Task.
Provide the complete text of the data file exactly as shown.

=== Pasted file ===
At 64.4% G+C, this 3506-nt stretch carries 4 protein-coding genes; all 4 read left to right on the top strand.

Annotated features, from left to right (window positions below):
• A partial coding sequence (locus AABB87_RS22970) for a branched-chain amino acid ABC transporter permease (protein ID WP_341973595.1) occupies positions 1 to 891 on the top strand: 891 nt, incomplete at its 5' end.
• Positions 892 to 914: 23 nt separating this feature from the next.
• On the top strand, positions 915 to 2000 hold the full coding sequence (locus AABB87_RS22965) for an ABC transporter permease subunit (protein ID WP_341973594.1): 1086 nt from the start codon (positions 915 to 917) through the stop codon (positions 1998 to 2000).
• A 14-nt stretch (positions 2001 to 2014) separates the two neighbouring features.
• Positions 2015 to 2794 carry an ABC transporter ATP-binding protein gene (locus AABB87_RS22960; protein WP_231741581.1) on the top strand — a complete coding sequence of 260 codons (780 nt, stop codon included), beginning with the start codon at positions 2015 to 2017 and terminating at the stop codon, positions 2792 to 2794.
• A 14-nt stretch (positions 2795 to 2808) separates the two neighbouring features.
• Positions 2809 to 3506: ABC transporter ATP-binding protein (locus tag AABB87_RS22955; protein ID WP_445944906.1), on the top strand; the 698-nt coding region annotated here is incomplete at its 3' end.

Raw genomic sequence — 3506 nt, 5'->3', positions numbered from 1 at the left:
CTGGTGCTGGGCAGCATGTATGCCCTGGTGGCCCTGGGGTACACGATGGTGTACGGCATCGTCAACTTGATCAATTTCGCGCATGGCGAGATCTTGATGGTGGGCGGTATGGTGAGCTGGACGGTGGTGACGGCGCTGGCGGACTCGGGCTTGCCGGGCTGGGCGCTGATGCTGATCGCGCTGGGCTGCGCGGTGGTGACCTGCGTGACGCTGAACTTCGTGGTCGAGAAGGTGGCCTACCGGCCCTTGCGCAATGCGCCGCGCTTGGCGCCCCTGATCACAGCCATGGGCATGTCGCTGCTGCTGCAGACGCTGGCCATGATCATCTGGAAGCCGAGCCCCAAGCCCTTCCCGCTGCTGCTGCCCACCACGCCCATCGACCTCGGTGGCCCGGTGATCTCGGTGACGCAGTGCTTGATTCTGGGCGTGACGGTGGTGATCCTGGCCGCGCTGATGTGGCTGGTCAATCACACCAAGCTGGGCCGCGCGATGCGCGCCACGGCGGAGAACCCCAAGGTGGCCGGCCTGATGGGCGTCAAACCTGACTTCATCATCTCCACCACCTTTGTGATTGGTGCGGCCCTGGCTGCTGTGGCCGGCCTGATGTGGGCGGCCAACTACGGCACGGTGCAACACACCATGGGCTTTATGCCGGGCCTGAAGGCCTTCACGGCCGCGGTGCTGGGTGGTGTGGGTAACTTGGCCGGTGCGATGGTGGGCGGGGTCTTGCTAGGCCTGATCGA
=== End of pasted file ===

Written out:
At 64.4% G+C, this 3506-nt stretch carries 4 protein-coding genes; all 4 read left to right on the top strand.

Annotated features, from left to right (window positions below):
• A partial coding sequence (locus AABB87_RS22970) for a branched-chain amino acid ABC transporter permease (protein ID WP_341973595.1) occupies positions 1 to 891 on the top strand: 891 nt, incomplete at its 5' end.
• Positions 892 to 914: 23 nt separating this feature from the next.
• On the top strand, positions 915 to 2000 hold the full coding sequence (locus AABB87_RS22965) for an ABC transporter permease subunit (protein ID WP_341973594.1): 1086 nt from the start codon (positions 915 to 917) through the stop codon (positions 1998 to 2000).
• A 14-nt stretch (positions 2001 to 2014) separates the two neighbouring features.
• Positions 2015 to 2794 carry an ABC transporter ATP-binding protein gene (locus AABB87_RS22960; protein WP_231741581.1) on the top strand — a complete coding sequence of 260 codons (780 nt, stop codon included), beginning with the start codon at positions 2015 to 2017 and terminating at the stop codon, positions 2792 to 2794.
• A 14-nt stretch (positions 2795 to 2808) separates the two neighbouring features.
• Positions 2809 to 3506: ABC transporter ATP-binding protein (locus tag AABB87_RS22955; protein ID WP_445944906.1), on the top strand; the 698-nt coding region annotated here is incomplete at its 3' end.

Raw genomic sequence — 3506 nt, 5'->3', positions numbered from 1 at the left:
CTGGTGCTGGGCAGCATGTATGCCCTGGTGGCCCTGGGGTACACGATGGTGTACGGCATCGTCAACTTGATCAATTTCGCGCATGGCGAGATCTTGATGGTGGGCGGTATGGTGAGCTGGACGGTGGTGACGGCGCTGGCGGACTCGGGCTTGCCGGGCTGGGCGCTGATGCTGATCGCGCTGGGCTGCGCGGTGGTGACCTGCGTGACGCTGAACTTCGTGGTCGAGAAGGTGGCCTACCGGCCCTTGCGCAATGCGCCGCGCTTGGCGCCCCTGATCACAGCCATGGGCATGTCGCTGCTGCTGCAGACGCTGGCCATGATCATCTGGAAGCCGAGCCCCAAGCCCTTCCCGCTGCTGCTGCCCACCACGCCCATCGACCTCGGTGGCCCGGTGATCTCGGTGACGCAGTGCTTGATTCTGGGCGTGACGGTGGTGATCCTGGCCGCGCTGATGTGGCTGGTCAATCACACCAAGCTGGGCCGCGCGATGCGCGCCACGGCGGAGAACCCCAAGGTGGCCGGCCTGATGGGCGTCAAACCTGACTTCATCATCTCCACCACCTTTGTGATTGGTGCGGCCCTGGCTGCTGTGGCCGGCCTGATGTGGGCGGCCAACTACGGCACGGTGCAACACACCATGGGCTTTATGCCGGGCCTGAAGGCCTTCACGGCCGCGGTGCTGGGTGGTGTGGGTAACTTGGCCGGTGCGATGGTGGGCGGGGTCTTGCTAGGCCTGATCGA